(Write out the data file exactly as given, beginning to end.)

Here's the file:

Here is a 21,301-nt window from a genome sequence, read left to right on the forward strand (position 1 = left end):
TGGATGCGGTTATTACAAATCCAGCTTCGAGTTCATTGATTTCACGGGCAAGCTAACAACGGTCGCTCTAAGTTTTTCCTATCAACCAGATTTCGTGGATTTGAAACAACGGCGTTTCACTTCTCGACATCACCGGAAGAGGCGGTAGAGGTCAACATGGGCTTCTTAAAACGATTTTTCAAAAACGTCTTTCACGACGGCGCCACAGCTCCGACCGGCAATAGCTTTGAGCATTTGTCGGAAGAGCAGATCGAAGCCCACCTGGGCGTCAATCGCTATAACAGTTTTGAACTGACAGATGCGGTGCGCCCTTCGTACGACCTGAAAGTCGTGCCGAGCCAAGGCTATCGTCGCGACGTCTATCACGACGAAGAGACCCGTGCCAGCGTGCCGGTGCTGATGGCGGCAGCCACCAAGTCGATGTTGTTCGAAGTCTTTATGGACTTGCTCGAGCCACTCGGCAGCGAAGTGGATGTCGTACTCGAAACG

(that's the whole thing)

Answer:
Here is a 21,301-nt window from a genome sequence, read left to right on the forward strand (position 1 = left end):
TGGATGCGGTTATTACAAATCCAGCTTCGAGTTCATTGATTTCACGGGCAAGCTAACAACGGTCGCTCTAAGTTTTTCCTATCAACCAGATTTCGTGGATTTGAAACAACGGCGTTTCACTTCTCGACATCACCGGAAGAGGCGGTAGAGGTCAACATGGGCTTCTTAAAACGATTTTTCAAAAACGTCTTTCACGACGGCGCCACAGCTCCGACCGGCAATAGCTTTGAGCATTTGTCGGAAGAGCAGATCGAAGCCCACCTGGGCGTCAATCGCTATAACAGTTTTGAACTGACAGATGCGGTGCGCCCTTCGTACGACCTGAAAGTCGTGCCGAGCCAAGGCTATCGTCGCGACGTCTATCACGACGAAGAGACCCGTGCCAGCGTGCCGGTGCTGATGGCGGCAGCCACCAAGTCGATGTTGTTCGAAGTCTTTATGGACTTGCTCGAGCCACTCGGCAGCGAAGTGGATGTCGTACTCGAAACG